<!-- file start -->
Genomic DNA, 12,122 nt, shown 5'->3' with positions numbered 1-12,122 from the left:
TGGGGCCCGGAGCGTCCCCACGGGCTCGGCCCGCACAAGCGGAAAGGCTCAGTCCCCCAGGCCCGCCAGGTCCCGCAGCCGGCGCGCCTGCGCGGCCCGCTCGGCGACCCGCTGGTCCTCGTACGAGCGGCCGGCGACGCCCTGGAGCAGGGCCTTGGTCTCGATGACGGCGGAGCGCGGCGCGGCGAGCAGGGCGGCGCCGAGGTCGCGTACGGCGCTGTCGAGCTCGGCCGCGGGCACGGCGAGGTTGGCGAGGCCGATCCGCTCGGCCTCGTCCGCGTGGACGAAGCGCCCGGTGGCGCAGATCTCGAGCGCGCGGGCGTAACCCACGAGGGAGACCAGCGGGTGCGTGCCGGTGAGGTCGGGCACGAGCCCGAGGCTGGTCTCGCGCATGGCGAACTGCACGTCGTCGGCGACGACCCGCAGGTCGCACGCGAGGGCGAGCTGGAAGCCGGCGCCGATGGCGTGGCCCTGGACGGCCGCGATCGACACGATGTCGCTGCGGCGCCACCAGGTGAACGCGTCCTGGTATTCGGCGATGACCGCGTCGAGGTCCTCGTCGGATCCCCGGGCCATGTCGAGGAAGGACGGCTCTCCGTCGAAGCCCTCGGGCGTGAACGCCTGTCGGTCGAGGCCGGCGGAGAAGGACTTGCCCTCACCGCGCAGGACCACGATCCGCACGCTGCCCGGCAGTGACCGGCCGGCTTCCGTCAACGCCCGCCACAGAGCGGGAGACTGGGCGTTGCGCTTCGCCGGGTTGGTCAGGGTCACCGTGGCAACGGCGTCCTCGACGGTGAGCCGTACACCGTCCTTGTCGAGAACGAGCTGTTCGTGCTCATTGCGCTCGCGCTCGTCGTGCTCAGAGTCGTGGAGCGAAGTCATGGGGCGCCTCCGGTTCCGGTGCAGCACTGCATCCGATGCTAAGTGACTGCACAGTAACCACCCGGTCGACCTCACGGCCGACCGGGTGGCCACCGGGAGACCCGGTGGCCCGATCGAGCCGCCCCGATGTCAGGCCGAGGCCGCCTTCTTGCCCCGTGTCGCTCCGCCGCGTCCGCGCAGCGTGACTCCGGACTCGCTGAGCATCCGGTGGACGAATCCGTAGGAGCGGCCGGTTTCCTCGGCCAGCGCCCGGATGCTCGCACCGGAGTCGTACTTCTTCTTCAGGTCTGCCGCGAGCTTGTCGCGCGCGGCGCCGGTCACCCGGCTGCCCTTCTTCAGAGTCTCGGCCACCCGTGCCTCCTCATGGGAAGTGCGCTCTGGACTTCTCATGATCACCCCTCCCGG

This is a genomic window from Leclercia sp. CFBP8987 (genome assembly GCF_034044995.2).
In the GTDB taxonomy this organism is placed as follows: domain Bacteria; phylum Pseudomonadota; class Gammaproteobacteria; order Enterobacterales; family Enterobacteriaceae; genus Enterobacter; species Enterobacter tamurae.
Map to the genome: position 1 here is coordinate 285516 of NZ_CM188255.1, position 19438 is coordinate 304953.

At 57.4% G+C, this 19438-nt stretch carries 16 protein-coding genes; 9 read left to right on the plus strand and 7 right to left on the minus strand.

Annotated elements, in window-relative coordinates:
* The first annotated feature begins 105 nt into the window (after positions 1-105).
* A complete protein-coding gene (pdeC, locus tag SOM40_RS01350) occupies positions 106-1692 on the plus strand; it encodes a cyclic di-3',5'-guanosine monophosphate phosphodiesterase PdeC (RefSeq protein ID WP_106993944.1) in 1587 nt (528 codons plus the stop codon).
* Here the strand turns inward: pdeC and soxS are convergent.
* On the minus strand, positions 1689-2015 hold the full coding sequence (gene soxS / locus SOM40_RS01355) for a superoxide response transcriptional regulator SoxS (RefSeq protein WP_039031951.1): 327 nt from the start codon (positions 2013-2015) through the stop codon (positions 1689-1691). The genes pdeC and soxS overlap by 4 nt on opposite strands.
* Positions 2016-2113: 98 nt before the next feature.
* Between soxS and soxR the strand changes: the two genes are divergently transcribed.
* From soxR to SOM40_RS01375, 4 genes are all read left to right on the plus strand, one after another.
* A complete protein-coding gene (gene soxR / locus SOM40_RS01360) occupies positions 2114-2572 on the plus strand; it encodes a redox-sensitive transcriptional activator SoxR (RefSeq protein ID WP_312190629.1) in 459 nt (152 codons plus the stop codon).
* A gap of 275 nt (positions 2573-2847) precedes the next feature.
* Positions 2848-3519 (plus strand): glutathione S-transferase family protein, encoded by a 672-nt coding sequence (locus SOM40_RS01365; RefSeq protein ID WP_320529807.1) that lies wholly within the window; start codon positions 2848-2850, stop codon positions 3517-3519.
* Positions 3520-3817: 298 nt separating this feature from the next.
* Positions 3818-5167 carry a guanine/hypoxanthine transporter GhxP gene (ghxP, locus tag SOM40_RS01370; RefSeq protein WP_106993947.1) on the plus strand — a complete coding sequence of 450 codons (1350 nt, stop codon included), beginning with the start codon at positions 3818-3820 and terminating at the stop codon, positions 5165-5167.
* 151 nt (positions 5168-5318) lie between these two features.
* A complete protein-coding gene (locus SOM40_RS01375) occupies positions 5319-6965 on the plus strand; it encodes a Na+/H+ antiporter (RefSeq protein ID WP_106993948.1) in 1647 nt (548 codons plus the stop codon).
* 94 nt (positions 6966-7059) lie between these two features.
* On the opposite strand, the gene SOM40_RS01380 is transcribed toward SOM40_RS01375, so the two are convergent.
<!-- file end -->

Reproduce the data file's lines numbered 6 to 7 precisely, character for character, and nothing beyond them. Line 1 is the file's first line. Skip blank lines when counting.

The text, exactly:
At 57.4% G+C, this 19438-nt stretch carries 16 protein-coding genes; 9 read left to right on the plus strand and 7 right to left on the minus strand.

Annotated elements, in window-relative coordinates: